Parsing chat messages

Sometimes you need some pieces of information in a conversation, but you forgot about that really useful command. In these cases, allowing the bot to parse the chat and automatically send information can be quite handy.

Even if some advanced parsing is... advanced, you can introduce a few simple parsers, which will improve your chat experience.

Note

Before continuing with this chapter, be sure to disable privacy mode for your bot via the @botfather (use the /setprivacy command). If you don’t disable this, your bot won’t receive normal chat messages in group chats, but only commands and messages mentioning your bot’s @username directly.

Warning

Some users won’t use your bot if they see that privacy mode is disabled, especially in corporate or critical groups, so disable only when it’s really necessary.

Search for words in messages

The simplest way to parse chat messages is to search for words in it. This won’t allow you to perform complex matching, but it can be quite handy anyways.

In this example we want the bot to send the botogram GitHub page when someone says in a chat the word “botogram”. To do so, we’ll create this function:

    chat.send("Hello world")

@bot.message_contains("botogram")
def send_botogram_link(chat, message):
    pass

The botogram.Bot.message_contains() decorator will register the hook, and when a message contains the word “botogram”, the send_botogram_link function will be called with these parameters:

Now we can simply send the GitHub link, like how we previously did in the “tutorial-hello-world” chapter:

@bot.message_contains("botogram")
def send_botogram_link(chat, message):
    chat.send("https://github.com/pietroalbini/botogram")

Perfect, you can now run the bot and send to it the word “botogram”: you should receive that link!

Match messages with regular expressions

Now let’s create something more advanced and useful. If you use GitHub for your projects, you may need to reference issues to your coworkers. Instead of copy-pasting the link every time, you can configure the bot to send the link for you every time you type something like “username/repo#issue”.

Note

Regular expressions can become fairly complex, and they aren’t the easiest thing in the programming world. You can learn how they work by reading the Regular Expression HOWTO in the Python documentation.

The regular expression we will be using is ([a-zA-Z0-9\-]+)/([a-zA-Z0-9\-\._]+)#([0-9]+), so let’s start creating the function:

    chat.send("https://github.com/pietroalbini/botogram")

@bot.message_matches(r'([a-zA-Z0-9\-]+)/([a-zA-Z0-9\-\._]+)#([0-9]+)')
def github_links(chat, message, matches):
    pass

The botogram.Bot.message_matches() decorator will register the hook, and when a message matches that regular expression, the github_links function will be called with the parameters you saw in the above section, plus the matches one, which contains things the regular exception matched, as a tuple.

Before sending the link, we should check it actually exists. In order to do so, we’ll be using requests, a Python module also required by botogram itself. Let’s import it:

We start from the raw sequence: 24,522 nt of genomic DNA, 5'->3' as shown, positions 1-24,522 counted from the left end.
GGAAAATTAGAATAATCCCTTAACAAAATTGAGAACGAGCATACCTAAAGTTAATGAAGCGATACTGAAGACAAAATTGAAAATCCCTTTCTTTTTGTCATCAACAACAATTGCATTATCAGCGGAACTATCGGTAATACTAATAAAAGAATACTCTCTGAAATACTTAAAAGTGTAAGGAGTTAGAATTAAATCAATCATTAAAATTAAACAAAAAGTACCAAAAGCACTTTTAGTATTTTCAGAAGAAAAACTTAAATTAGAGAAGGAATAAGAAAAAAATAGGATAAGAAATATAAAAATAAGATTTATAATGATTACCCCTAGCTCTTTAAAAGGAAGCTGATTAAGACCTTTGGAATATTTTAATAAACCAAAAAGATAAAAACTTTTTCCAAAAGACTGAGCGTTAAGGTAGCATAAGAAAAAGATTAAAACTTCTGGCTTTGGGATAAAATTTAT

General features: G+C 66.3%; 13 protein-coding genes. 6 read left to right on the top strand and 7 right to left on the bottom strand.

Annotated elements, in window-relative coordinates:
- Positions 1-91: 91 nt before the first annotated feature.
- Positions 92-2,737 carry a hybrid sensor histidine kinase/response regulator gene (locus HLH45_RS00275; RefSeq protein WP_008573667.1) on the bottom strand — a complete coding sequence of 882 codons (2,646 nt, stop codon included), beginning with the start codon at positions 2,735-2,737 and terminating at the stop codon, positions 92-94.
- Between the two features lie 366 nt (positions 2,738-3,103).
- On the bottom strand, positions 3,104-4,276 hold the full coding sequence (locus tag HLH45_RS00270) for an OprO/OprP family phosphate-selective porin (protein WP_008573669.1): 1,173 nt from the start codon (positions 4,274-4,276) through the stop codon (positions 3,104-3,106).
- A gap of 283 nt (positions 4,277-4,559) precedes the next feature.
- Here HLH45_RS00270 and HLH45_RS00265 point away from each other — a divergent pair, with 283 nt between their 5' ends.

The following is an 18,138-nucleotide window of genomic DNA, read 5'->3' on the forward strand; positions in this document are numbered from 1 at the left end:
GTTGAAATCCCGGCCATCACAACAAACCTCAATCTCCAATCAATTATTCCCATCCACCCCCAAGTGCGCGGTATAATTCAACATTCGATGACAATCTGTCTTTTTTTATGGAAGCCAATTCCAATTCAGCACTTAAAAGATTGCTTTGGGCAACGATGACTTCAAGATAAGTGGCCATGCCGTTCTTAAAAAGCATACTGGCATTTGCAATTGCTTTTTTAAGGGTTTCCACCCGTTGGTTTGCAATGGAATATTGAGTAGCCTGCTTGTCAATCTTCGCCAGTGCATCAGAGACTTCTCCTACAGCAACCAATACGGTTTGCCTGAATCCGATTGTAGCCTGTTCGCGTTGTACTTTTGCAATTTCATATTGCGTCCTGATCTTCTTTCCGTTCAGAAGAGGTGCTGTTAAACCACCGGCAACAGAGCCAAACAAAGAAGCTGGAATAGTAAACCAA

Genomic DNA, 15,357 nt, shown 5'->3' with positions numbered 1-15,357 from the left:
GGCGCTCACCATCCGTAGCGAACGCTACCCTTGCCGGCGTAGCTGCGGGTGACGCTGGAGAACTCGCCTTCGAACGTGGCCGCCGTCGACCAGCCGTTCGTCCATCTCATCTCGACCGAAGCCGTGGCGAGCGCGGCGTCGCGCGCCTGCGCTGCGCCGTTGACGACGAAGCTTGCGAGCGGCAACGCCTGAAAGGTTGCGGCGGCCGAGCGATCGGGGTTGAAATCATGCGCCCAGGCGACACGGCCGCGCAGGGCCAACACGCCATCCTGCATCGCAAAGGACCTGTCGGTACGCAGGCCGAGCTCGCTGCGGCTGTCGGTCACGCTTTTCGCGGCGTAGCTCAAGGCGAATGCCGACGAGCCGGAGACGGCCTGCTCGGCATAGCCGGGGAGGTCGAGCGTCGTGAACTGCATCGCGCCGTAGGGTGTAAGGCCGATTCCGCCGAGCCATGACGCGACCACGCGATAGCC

import botogram
import requests

So, now we can actually check if the URL exists:

@bot.message_matches(r'([a-zA-Z0-9\-]+)/([a-zA-Z0-9\-\._]+)#([0-9]+)')
def github_links(chat, message, matches):
    url = "https://github.com/{}/{}/issues/{}".format(*matches)
    if requests.head(url).status_code != 404:
        chat.send(url)

That code will check whether the hypothetical issue URL exists (so the status code isn’t 404), and if the URL exists the code will send it to the chat. Then Telegram will automatically show the preview to the user.

Matching more things in a message

The GitHub thing we built previously works great, except when someone sends multiple issues in the same message: in that case, the bot will only send to the chat the first issue present in the message, ignoring the other ones.

In order to fix this, you can provide the multiple parameter to the decorator:

@bot.message_matches(r'([a-zA-Z0-9\-]+)/([a-zA-Z0-9\-\._]+)#([0-9]+)', multiple=True)
def github_links(chat, message, matches):
    url = "https://github.com/{}/{}/issues/{}".format(*matches)
    if requests.head(url).status_code != 404:
        chat.send(url)

So, now that function will be called multiple times if the message contains multiple matches. You can easily try that by sending multiple issues to the bot.

Note

The multiple parameter can be provided only to botogram.Bot.message_matches() and botogram.Bot.message_contains().

Bot’s source code until now

import botogram
import requests

bot = botogram.create("YOUR-API-KEY")
bot.about = "This bot is just the one from botogram's tutorial"
bot.owner = "@yourusername"

bot.after_help = [
   "This bot also parses the chat in order to send you useful information.",
]

@bot.command("hello")
def hello_command(chat, message, args):
    """Say hello to the world!
    This command sends "Hello world" to the current chat
    """
    chat.send("Hello world")

@bot.message_contains("botogram")
def send_botogram_link(chat, message):
    chat.send("https://github.com/pietroalbini/botogram")

@bot.message_matches(r'([a-zA-Z0-9\-]+)/([a-zA-Z0-9\-\._]+)#([0-9]+)', multiple=True)
def github_links(chat, message, matches):
    url = "https://github.com/{}/{}/issues/{}".format(*matches)
    if requests.head(url).status_code != 404:
        chat.send(url)

if __name__ == "__main__":
    bot.run()